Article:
Already, a success story for the initiative, 29 year old Gulab Jahan, famous in her village for her stitching and embroidery skills was brought in as a trainer for the Hardoi Training Cum Production Centre. It was a big opportunity for Ms Jahan to move on from what had happened in her life. Gulab was married for 3 years but soon found out that her husband already had a first marriage . It was after she was subjected to domestic abuse that her father brought her back home. The incident only made Ms Jahan stronger and even more determined to learn and carve a niche for herself. But the journey wasn't easy.

Narrating her ordeal, USHA Silai school trainee, Ms Jahan said,

Where I live, there was no stitching school. I used to hide and watch a few tailors and come back home and try my hand at stitching. Then I learnt some work. Then I went to Hardoi and learnt more there . Then I started cutting and stitching full suit pieces and made many mistakes initially. But I kept on improving. Then I learnt via the USHA Silai School. I learnt embroidery through you tube. I know the basic things, and I will continue to learn till I breathe. From USHA, I got trained in making pockets. I always wanted to earn a name for myself rather than just money. God will give money , but it is the name that travels far.

Today Ms Jahan is able to earn between Rs 7,000-8,000 a month. She takes orders for Chikankari embroidery, trains women in the art for a certain fee, and also does repair work on sewing machines. Ms Jahan thanked USHA for helping her earn a livelihood and teaching her new skills.

I cannot thank them enough. I could never speak to anyone, look at how I am speaking to you now- this is a big contribution. They have exposed people like us to many things, they have taught us many things. We can share anything with them, they are willing to impart any kind of skill that we need.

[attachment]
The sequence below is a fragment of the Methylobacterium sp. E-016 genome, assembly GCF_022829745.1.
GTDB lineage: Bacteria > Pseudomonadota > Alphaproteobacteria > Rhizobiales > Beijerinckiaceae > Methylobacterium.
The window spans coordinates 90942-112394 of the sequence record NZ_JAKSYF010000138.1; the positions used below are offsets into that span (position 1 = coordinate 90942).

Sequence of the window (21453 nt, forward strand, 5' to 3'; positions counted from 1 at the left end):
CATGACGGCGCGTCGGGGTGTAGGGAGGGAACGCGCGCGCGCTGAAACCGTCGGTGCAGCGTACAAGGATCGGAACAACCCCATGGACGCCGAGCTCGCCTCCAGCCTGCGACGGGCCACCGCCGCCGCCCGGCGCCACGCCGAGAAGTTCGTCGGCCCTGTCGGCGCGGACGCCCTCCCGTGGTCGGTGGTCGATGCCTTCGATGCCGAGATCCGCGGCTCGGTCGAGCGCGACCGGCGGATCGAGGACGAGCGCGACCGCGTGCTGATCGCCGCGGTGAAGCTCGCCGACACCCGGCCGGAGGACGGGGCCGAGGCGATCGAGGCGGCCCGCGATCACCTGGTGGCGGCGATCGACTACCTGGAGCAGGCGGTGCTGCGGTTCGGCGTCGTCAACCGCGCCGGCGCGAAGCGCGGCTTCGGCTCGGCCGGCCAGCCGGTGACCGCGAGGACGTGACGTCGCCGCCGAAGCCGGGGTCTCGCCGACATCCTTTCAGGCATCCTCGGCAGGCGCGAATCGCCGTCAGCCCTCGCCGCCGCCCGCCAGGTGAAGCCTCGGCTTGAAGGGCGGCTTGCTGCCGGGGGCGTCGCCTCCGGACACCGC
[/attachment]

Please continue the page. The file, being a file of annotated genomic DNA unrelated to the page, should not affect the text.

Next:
Also Read: How Bihar NGO, Bhojpur Mahila Kala Kendra Helped Rural Women Earn Livelihood During COVID-19

In Hardoi, USHA's collaboration with the Sarvodaya Ashram has been essential. A prominent voluntary organisation founded in the 1980's in Hardoi by Urmila Shrivastava and her husband... The ashram works on various projects related to land development and education. The organisation has also provided space for USHA's training cum production centre at their sprawling Hardoi campus.

Sarvodaya Ashram President, Urmila Srivastava said that the team collaborated with USHA because of the same interests and goals - provide employment to women.

The Sarvodaya Ashram also works towards the same goal. Another agenda for both of us is that when women will step out of the house , when the get money in their hands, the confidence and self-belief they get they will do a lot of work on their own. If you speak to any of the women here you will realise how many constraints they are living under . How there are so many issues with the families. They are emerging out of that darkness and moving towards the light, we are trying to show them the light . We are full of hope , we may be slow paced right now but we see infinite possibilities.

 USHA and the Sarvodaya Ashram's initiative is spreading hope and bringing cheer to many lives in the area. 28 yr old Tabassum belongs to a marginalized OBC Muslim family She got married in 2016, but due to some issues she returned home and is now staying with her family. She also has a 5 year old daughter and her earnings from the stitching and embroidery work help take care of her child and other expenses. She is able to stitch 2-3 garments per day which generates an income of Rs. 200-300. Apart from stitching, she has been actively involved in Chikankari embroidery work as well.

USHA Silai school trainee, Tabassum said,

My Nani (grandmother) taught me stitching in 5 days . USHA taught me a lot more . For instance there were finishing issues with my work. In chikankari, I understood many designs after coming here. I can now do all kinds of chikankari work. I knew some stuff earlier, and USHA taught me a lot.